In his new book, Dabashi echoes some of these criticisms of the reform movement. He also reminds readers that many reformists played a role in the intellectual repression of the 1980s, especially at Tehran University. Yet Dabashi refuses to recognize the contribution that reformist theologians like Soroush, Kadivar and Shabestari have made to a more tolerant and democratic Iranian society. Dabashi also casts aspersions on Ganji's hunger strike outside the UN in 2006 in protest of repression inside Iran, arguing that "people like Ganji" are becoming "very natural bedfellows of the U.S. neocons."

In Dabashi's view, Ganji and other dissidents should have been "placing the Iranian situation within the larger geopolitics of the region," at a time when Israel had attacked Lebanon and the United States was threatening Iran. Never mind that Ganji denounced the invasion of Lebanon, or that he opposes strongly not only US military action against Iran but also its so-called democracy funding, or that Ganji enjoys considerable prestige among students and dissidents inside Iran because of his defiant behavior in the regime's courts and his hunger strikes at Evin Prison. Apparently, the timing of his protest was just wrong. That, unfortunately, has too often been the attitude of progressives toward Iranian oppositionists from the onset of the revolution, when the feminists were the first to come onto the streets against the new theocracy, in their demonstration of March 8, 1979.

Dabashi is staunchly critical of the Iranian state's racism, narrow nationalism and anti-Semitism. But while he styles himself as a feminist, he is surprisingly dismissive of contemporary Iranian feminists, who are often treated in his book as misguided at best and, at worst, fellow travelers of the Bush Administration. "Services" rendered to "the US imperial design" are attributed to Azar Nafisi, while the young Iranian-American feminist writer Roya Hakakian also comes under attack. Shirin Ebadi is accused of getting dangerously close to the neocons because she made the "unfortunate choice" of working with another liberal feminist, Azadeh Moaveni, the translator and co-author of the Nobel laureate's 2006 memoir, Iran Awakening. These are risible charges, since all of these feminists have opposed US intervention in Iran and have denounced US policies in the region. (For a feminist response to Dabashi, see Firoozeh Papan-Matin's forthcoming article in The Common Review, "Reading (and Misreading) Lolita in Tehran.") The main sin of the Iranian dissidents and feminists Dabashi assails seems to be their decision to devote more attention to human rights in Iran than to the critique of American imperialism.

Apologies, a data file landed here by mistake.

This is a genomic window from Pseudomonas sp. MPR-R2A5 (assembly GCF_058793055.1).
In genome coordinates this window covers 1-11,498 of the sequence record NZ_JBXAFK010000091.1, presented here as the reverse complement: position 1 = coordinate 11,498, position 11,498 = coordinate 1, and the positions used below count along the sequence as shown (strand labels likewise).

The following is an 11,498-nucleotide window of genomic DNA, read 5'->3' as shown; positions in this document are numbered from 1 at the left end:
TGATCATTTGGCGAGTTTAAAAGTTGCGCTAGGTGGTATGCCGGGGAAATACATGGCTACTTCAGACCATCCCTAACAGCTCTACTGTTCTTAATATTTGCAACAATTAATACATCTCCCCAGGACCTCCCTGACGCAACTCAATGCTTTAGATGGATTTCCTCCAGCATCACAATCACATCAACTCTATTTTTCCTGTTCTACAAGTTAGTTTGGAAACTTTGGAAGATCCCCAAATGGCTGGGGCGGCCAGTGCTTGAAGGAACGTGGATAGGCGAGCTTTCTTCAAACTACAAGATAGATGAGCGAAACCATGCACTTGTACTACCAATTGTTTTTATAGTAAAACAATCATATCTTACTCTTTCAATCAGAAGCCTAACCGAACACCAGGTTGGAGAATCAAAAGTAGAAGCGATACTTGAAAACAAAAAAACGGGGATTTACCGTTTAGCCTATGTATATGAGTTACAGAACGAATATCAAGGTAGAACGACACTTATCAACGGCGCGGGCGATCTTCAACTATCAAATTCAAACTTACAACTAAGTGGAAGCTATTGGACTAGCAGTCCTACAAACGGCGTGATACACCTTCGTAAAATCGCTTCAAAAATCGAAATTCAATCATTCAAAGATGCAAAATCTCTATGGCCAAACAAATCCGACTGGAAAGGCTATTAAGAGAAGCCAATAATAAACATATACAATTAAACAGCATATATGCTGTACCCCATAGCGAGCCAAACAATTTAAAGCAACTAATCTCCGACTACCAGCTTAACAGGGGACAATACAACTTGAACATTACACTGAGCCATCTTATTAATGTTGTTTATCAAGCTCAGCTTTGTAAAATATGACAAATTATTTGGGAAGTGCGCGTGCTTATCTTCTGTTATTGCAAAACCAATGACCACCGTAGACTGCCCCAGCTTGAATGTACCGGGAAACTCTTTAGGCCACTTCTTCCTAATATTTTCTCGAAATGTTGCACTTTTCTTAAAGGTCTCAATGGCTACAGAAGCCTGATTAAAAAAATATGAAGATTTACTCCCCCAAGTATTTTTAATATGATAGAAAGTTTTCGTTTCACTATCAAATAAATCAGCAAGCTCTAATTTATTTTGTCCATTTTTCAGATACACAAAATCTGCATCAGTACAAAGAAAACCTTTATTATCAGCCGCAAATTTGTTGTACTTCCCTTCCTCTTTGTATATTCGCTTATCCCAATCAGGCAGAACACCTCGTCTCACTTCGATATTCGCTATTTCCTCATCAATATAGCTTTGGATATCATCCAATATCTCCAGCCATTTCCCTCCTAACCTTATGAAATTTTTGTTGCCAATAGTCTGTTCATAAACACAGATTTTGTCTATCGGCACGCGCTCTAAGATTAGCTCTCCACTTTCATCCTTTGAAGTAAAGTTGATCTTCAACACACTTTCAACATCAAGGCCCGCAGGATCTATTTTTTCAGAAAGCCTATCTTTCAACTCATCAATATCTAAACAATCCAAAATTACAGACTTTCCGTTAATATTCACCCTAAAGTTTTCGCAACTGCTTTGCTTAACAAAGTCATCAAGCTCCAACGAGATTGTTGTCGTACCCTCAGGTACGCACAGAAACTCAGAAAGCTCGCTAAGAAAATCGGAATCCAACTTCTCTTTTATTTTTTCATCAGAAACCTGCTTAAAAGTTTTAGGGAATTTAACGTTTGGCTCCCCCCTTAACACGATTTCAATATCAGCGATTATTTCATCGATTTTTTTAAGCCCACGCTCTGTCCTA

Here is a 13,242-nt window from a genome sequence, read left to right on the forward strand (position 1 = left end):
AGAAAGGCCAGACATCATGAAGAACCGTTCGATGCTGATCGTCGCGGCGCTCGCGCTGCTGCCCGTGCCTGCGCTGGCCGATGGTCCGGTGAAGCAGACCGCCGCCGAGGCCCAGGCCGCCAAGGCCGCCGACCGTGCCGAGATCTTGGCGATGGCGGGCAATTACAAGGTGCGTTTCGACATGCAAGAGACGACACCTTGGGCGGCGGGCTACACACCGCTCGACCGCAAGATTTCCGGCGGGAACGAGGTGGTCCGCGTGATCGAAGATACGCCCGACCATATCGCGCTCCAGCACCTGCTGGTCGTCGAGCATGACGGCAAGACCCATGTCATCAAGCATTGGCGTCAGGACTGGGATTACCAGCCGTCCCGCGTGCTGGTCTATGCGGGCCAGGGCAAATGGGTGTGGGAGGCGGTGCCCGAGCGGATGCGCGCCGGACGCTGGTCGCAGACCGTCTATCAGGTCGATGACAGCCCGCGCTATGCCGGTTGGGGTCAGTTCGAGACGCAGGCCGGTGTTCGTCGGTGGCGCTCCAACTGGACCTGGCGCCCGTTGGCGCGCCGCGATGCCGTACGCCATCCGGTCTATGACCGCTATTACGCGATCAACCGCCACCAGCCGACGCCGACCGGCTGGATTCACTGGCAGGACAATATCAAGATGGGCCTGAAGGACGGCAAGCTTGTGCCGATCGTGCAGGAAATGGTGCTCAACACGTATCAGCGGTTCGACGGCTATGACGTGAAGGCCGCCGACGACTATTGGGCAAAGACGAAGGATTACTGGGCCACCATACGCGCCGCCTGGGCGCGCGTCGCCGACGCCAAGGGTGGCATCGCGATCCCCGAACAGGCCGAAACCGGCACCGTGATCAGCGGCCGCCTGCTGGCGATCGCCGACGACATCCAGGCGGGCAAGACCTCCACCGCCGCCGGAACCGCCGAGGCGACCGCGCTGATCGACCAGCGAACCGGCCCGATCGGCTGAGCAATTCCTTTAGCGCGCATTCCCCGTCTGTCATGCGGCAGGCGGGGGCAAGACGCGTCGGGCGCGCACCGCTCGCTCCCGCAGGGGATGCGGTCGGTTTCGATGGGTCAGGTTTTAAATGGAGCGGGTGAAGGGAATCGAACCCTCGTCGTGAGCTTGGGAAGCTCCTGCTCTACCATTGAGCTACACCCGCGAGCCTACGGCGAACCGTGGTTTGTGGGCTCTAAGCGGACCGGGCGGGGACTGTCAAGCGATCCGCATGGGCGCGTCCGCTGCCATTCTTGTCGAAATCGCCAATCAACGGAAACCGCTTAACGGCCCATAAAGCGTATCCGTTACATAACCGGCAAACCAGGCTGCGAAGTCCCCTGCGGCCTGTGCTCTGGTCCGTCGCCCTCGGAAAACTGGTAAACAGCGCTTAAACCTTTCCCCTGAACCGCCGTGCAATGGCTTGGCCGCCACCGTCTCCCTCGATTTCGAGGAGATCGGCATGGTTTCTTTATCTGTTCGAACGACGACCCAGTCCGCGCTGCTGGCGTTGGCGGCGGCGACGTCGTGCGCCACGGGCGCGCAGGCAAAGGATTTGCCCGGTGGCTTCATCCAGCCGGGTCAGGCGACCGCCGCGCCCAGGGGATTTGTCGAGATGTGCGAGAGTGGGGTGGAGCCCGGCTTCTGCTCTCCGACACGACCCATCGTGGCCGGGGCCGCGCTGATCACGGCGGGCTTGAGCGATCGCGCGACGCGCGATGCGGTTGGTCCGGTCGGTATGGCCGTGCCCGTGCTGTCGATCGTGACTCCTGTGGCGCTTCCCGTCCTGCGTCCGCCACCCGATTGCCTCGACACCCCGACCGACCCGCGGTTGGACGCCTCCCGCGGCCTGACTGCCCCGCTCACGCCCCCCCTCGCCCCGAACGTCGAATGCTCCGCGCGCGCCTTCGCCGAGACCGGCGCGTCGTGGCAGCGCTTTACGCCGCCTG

Dabashi's discussion of Iranian studies is equally coarse. Take, for instance, his intemperate denunciations of the Columbia University-based Encyclopedia Iranica--an exemplary work of documentation that has paid special attention to Iran's religious and ethnic minorities and has substantial entries on feminists, homosexuality, slavery and numerous other subjects that cannot be discussed as openly inside Iran today--and of the flagship journal of the field, Iranian Studies--currently edited by Homa Katouzian, a leading historian of the Mossadegh era. The scholarship of the Encyclopedia Iranica and Iranian Studies, indeed of the entire field of Iranian studies, he opines, is "a direct descendent of old-fashioned Orientalism...now mostly inhabited by native scholars, a nativist disposition, and cast in entirely domesticated and (ultra) nationalistic terms." This kind of rhetorical overkill permeates Dabashi's book and is especially regrettable coming from the author of such nuanced studies as Theology of Discontent: The Ideological Foundations of the Islamic Revolution in Iran.